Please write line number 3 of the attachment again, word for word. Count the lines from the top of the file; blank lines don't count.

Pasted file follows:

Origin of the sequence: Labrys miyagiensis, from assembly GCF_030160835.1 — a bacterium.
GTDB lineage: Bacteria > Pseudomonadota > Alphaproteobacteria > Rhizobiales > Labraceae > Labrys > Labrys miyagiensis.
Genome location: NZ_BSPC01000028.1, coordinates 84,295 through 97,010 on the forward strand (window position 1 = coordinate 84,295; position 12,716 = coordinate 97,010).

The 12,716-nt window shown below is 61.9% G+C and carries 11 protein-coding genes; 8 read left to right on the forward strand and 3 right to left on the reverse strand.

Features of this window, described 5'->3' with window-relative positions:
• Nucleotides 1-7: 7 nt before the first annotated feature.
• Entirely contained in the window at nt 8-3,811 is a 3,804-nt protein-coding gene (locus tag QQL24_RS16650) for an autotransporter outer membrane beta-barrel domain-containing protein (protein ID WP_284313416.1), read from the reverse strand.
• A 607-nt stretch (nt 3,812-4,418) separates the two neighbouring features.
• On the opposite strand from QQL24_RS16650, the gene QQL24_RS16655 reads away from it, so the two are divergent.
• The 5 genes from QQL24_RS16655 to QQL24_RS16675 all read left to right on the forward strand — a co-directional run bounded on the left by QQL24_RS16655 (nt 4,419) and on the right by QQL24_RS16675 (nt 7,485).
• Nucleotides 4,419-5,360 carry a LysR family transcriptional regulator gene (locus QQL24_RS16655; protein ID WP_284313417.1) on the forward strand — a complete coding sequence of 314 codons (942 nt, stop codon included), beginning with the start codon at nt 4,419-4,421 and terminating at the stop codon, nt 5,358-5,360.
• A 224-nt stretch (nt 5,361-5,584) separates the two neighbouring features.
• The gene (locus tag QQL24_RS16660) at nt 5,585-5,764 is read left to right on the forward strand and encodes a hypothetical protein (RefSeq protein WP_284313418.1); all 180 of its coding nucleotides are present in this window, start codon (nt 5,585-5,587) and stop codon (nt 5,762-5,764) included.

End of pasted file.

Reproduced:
Genome location: NZ_BSPC01000028.1, coordinates 84,295 through 97,010 on the forward strand (window position 1 = coordinate 84,295; position 12,716 = coordinate 97,010).